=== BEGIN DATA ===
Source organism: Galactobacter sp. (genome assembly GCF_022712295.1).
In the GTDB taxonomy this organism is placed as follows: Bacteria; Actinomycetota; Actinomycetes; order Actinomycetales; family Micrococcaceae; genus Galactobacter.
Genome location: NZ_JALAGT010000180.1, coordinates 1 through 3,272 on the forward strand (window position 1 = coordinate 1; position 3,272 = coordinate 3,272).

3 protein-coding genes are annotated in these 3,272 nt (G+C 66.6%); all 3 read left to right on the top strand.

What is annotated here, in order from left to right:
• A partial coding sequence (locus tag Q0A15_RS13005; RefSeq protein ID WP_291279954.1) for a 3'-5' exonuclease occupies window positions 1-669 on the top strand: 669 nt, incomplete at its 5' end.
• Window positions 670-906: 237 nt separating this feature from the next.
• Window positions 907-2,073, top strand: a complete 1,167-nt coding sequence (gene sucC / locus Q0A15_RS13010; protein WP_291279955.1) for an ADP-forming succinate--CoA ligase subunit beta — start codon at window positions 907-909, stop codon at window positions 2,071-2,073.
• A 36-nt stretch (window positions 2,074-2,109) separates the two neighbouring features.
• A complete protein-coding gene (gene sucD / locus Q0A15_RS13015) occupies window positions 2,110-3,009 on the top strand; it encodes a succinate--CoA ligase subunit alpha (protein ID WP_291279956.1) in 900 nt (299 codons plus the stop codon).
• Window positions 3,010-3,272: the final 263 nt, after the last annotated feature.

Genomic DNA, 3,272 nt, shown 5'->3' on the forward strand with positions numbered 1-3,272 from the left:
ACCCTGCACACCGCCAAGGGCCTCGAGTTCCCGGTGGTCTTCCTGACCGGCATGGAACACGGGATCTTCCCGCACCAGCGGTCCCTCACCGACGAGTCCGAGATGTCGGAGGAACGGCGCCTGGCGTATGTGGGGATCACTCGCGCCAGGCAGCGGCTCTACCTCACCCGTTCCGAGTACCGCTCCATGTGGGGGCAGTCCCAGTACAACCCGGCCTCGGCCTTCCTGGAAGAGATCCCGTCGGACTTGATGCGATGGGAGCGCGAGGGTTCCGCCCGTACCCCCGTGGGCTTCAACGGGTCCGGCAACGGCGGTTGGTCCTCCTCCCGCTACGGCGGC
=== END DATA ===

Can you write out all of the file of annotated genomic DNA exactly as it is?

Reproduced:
Source organism: Galactobacter sp. (genome assembly GCF_022712295.1).
In the GTDB taxonomy this organism is placed as follows: Bacteria; Actinomycetota; Actinomycetes; order Actinomycetales; family Micrococcaceae; genus Galactobacter.
Genome location: NZ_JALAGT010000180.1, coordinates 1 through 3,272 on the forward strand (window position 1 = coordinate 1; position 3,272 = coordinate 3,272).

3 protein-coding genes are annotated in these 3,272 nt (G+C 66.6%); all 3 read left to right on the top strand.

What is annotated here, in order from left to right:
• A partial coding sequence (locus tag Q0A15_RS13005; RefSeq protein ID WP_291279954.1) for a 3'-5' exonuclease occupies window positions 1-669 on the top strand: 669 nt, incomplete at its 5' end.
• Window positions 670-906: 237 nt separating this feature from the next.
• Window positions 907-2,073, top strand: a complete 1,167-nt coding sequence (gene sucC / locus Q0A15_RS13010; protein WP_291279955.1) for an ADP-forming succinate--CoA ligase subunit beta — start codon at window positions 907-909, stop codon at window positions 2,071-2,073.
• A 36-nt stretch (window positions 2,074-2,109) separates the two neighbouring features.
• A complete protein-coding gene (gene sucD / locus Q0A15_RS13015) occupies window positions 2,110-3,009 on the top strand; it encodes a succinate--CoA ligase subunit alpha (protein ID WP_291279956.1) in 900 nt (299 codons plus the stop codon).
• Window positions 3,010-3,272: the final 263 nt, after the last annotated feature.

Genomic DNA, 3,272 nt, shown 5'->3' on the forward strand with positions numbered 1-3,272 from the left:
ACCCTGCACACCGCCAAGGGCCTCGAGTTCCCGGTGGTCTTCCTGACCGGCATGGAACACGGGATCTTCCCGCACCAGCGGTCCCTCACCGACGAGTCCGAGATGTCGGAGGAACGGCGCCTGGCGTATGTGGGGATCACTCGCGCCAGGCAGCGGCTCTACCTCACCCGTTCCGAGTACCGCTCCATGTGGGGGCAGTCCCAGTACAACCCGGCCTCGGCCTTCCTGGAAGAGATCCCGTCGGACTTGATGCGATGGGAGCGCGAGGGTTCCGCCCGTACCCCCGTGGGCTTCAACGGGTCCGGCAACGGCGGTTGGTCCTCCTCCCGCTACGGCGGC